Blog Post 2

Confined Space Safety

Posted by Jason on September 22, 2010


CONFINED SPACE SAFETY

Confined spaces can be very hazardous. They may appear to be clean and safe. This appearance may lure you into a false sense of security. In reality, a confined space may lack sufficient oxygen, contain toxic gases or even explosive vapors.

A "confined space" is defined as "an enclosed area with limited access, large enough to allow a person to enter and do work and with restricted or no air flow"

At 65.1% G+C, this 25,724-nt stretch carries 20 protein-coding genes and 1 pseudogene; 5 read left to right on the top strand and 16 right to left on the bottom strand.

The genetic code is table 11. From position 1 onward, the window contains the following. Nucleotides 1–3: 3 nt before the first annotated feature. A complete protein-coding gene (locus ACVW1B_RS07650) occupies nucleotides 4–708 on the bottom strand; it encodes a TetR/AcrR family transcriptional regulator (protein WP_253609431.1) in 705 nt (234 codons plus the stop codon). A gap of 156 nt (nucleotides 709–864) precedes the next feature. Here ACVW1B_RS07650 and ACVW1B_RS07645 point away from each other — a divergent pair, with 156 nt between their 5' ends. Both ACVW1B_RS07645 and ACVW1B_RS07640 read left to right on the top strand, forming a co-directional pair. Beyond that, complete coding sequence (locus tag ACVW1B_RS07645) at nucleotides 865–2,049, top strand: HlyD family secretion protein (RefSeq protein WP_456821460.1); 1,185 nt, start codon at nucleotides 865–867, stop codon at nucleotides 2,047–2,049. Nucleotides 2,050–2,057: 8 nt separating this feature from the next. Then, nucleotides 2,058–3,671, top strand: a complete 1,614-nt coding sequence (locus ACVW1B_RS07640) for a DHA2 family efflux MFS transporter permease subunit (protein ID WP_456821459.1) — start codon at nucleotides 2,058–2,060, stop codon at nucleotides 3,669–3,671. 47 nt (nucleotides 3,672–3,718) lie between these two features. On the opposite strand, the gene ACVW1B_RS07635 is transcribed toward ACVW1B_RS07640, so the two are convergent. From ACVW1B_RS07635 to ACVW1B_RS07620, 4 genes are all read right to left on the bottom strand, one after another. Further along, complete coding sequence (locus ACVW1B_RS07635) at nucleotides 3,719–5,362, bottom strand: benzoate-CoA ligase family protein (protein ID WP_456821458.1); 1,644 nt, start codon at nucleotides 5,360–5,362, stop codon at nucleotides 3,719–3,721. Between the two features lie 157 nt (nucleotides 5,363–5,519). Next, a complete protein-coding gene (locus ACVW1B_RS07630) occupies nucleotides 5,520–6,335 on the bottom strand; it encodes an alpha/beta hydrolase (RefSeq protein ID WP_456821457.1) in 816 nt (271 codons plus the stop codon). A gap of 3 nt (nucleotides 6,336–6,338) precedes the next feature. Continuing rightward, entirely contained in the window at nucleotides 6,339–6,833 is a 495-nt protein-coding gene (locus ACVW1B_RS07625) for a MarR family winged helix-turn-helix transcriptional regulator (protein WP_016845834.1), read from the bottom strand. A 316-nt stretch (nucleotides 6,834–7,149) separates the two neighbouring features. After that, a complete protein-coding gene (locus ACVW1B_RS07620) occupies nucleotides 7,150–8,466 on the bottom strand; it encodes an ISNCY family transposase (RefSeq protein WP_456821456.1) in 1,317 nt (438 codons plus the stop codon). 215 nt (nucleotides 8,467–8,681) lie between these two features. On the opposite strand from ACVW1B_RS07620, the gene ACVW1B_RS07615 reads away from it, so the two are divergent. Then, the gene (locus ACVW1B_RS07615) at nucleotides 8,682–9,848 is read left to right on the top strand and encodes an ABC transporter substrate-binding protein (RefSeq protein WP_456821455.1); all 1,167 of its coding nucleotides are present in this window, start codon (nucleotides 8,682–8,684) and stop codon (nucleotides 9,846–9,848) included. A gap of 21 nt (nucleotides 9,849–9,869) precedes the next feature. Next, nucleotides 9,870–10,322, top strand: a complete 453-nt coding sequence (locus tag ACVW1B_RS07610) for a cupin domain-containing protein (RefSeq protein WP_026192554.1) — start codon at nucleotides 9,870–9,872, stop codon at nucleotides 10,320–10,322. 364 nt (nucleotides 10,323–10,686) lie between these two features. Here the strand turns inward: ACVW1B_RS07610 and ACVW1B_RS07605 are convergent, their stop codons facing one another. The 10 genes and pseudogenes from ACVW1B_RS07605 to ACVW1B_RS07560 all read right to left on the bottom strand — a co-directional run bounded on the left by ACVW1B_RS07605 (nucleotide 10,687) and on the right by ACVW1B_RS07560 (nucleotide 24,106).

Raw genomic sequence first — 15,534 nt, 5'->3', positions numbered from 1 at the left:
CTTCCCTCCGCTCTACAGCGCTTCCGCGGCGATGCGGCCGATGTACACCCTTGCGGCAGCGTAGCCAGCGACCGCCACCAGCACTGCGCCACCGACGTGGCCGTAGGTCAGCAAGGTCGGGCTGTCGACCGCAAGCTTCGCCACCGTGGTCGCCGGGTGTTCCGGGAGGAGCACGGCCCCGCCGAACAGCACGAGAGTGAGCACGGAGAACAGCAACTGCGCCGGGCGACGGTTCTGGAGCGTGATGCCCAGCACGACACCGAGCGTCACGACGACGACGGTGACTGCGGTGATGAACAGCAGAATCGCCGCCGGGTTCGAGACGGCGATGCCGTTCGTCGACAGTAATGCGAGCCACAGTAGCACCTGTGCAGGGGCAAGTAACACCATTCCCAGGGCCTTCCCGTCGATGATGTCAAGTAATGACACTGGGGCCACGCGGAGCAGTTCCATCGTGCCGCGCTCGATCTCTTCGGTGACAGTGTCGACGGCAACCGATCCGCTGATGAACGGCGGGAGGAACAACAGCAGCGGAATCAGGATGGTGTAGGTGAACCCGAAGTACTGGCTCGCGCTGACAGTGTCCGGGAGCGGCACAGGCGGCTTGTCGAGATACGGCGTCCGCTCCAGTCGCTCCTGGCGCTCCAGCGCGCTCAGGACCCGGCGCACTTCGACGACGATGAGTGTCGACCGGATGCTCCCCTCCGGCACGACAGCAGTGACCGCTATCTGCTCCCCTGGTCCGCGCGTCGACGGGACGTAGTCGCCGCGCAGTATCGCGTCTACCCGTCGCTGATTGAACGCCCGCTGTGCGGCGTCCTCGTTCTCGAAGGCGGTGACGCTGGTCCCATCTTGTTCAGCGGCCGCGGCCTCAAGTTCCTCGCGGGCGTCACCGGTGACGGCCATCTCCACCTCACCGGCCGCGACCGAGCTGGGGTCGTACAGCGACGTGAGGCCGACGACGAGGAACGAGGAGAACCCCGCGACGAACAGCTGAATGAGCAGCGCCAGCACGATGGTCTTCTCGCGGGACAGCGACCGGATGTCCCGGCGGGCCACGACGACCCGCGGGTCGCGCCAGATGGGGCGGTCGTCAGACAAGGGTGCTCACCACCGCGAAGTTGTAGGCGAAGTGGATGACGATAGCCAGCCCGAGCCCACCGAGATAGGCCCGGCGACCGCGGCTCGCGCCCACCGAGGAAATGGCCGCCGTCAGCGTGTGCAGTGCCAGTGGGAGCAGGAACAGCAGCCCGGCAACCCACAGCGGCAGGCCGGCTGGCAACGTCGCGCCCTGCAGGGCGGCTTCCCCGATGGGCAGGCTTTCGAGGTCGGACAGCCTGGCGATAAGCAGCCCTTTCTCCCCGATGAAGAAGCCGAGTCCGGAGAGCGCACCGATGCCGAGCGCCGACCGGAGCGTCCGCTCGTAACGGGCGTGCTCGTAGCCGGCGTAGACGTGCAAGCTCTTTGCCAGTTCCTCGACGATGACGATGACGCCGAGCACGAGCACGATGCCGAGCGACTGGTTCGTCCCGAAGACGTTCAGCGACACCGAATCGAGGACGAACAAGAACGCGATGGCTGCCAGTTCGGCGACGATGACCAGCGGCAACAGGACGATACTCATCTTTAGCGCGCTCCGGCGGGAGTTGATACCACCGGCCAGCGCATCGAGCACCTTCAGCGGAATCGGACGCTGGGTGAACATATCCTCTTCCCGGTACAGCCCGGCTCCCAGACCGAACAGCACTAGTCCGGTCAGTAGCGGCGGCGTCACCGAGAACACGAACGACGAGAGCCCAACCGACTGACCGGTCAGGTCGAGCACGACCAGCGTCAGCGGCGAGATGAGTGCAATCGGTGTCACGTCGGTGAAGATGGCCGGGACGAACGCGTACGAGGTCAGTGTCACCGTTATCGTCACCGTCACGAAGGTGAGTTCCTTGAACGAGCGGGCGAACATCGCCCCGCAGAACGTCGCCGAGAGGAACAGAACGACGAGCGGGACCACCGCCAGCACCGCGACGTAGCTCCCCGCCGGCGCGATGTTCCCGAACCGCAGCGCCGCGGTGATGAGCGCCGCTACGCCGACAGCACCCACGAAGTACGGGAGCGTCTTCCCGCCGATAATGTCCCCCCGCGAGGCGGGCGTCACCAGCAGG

Some examples of confined spaces:

The bow tanks, the stern tanks and the wing tanks of a barge
The bilge area, shaft alleys, rudder rooms and some gear storage areas
Potable water tanks and fuel tanks built into the vessel's structure
On-board sewage holding tanks
Covered hopper barges when the covers are closed
Cargo tanks of liquid tank barges
Empty tanks located above deck on barges
The flood compartments of dry docks

CONFINED SPACE HAZARDS:

1. OXYGEN DEFICIENCY
2. TOXIC GASES
3. EXPLOSIVE VAPORS

We want to protect you from these hazards. Carline rules state you are NOT to enter a confined space without a Confined Space Entry Certificate. It is up to you to follow the company's CONFINED SPACE POLICY and the specific guidelines established for your job.


Source: The Deckhand's Manual